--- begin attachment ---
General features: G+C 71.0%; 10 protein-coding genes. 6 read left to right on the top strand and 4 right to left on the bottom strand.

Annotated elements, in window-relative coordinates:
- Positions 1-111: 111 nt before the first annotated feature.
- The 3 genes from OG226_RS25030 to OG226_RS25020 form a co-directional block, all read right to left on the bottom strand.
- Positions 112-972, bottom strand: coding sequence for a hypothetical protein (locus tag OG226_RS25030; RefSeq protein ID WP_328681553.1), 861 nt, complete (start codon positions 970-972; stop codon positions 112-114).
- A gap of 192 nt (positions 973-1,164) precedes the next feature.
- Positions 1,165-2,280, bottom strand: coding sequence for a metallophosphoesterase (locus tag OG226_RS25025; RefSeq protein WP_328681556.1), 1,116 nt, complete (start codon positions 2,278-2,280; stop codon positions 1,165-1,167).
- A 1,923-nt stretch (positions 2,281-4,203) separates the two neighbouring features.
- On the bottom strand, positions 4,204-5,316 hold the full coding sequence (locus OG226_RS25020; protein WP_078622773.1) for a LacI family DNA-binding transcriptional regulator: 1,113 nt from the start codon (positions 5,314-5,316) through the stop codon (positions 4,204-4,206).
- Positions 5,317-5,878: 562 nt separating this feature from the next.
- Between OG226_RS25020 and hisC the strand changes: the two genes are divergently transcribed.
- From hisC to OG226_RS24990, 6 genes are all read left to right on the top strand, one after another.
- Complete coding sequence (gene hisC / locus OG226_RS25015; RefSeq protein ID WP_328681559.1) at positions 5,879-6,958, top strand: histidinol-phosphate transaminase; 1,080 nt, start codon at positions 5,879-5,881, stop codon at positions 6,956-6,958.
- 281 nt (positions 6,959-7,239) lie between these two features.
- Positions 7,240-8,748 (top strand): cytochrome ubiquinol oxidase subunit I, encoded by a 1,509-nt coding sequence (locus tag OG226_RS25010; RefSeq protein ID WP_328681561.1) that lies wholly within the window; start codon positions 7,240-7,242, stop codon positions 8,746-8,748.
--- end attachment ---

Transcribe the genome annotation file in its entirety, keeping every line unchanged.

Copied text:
General features: G+C 71.0%; 10 protein-coding genes. 6 read left to right on the top strand and 4 right to left on the bottom strand.

Annotated elements, in window-relative coordinates:
- Positions 1-111: 111 nt before the first annotated feature.
- The 3 genes from OG226_RS25030 to OG226_RS25020 form a co-directional block, all read right to left on the bottom strand.
- Positions 112-972, bottom strand: coding sequence for a hypothetical protein (locus tag OG226_RS25030; RefSeq protein ID WP_328681553.1), 861 nt, complete (start codon positions 970-972; stop codon positions 112-114).
- A gap of 192 nt (positions 973-1,164) precedes the next feature.
- Positions 1,165-2,280, bottom strand: coding sequence for a metallophosphoesterase (locus tag OG226_RS25025; RefSeq protein WP_328681556.1), 1,116 nt, complete (start codon positions 2,278-2,280; stop codon positions 1,165-1,167).
- A 1,923-nt stretch (positions 2,281-4,203) separates the two neighbouring features.
- On the bottom strand, positions 4,204-5,316 hold the full coding sequence (locus OG226_RS25020; protein WP_078622773.1) for a LacI family DNA-binding transcriptional regulator: 1,113 nt from the start codon (positions 5,314-5,316) through the stop codon (positions 4,204-4,206).
- Positions 5,317-5,878: 562 nt separating this feature from the next.
- Between OG226_RS25020 and hisC the strand changes: the two genes are divergently transcribed.
- From hisC to OG226_RS24990, 6 genes are all read left to right on the top strand, one after another.
- Complete coding sequence (gene hisC / locus OG226_RS25015; RefSeq protein ID WP_328681559.1) at positions 5,879-6,958, top strand: histidinol-phosphate transaminase; 1,080 nt, start codon at positions 5,879-5,881, stop codon at positions 6,956-6,958.
- 281 nt (positions 6,959-7,239) lie between these two features.
- Positions 7,240-8,748 (top strand): cytochrome ubiquinol oxidase subunit I, encoded by a 1,509-nt coding sequence (locus tag OG226_RS25010; RefSeq protein ID WP_328681561.1) that lies wholly within the window; start codon positions 7,240-7,242, stop codon positions 8,746-8,748.